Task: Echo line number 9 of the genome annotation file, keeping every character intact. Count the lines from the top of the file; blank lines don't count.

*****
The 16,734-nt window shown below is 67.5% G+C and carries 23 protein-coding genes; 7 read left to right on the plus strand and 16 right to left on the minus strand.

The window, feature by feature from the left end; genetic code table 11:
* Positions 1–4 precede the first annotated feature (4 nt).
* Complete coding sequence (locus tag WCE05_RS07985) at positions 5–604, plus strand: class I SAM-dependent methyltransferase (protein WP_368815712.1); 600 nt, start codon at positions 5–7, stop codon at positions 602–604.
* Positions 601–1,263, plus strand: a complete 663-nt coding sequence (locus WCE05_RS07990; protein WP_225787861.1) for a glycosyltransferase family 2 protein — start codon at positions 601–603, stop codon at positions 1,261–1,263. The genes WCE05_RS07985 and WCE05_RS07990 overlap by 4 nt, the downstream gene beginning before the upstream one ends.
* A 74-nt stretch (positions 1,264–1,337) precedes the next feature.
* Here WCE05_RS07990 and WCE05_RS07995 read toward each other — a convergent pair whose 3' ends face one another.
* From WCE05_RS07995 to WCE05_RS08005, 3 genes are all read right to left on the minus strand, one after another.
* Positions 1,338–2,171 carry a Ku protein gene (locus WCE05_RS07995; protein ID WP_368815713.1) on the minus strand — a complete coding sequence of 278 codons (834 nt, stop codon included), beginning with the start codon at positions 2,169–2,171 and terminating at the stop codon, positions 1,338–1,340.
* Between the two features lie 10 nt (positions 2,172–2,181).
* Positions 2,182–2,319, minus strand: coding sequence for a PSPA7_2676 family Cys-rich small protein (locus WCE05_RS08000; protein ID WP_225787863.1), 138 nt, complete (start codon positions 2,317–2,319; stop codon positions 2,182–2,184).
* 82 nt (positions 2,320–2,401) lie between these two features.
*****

* Positions 1,338–2,171 carry a Ku protein gene (locus WCE05_RS07995; protein ID WP_368815713.1) on the minus strand — a complete coding sequence of 278 codons (834 nt, stop codon included), beginning with the start codon at positions 2,169–2,171 and terminating at the stop codon, positions 1,338–1,340.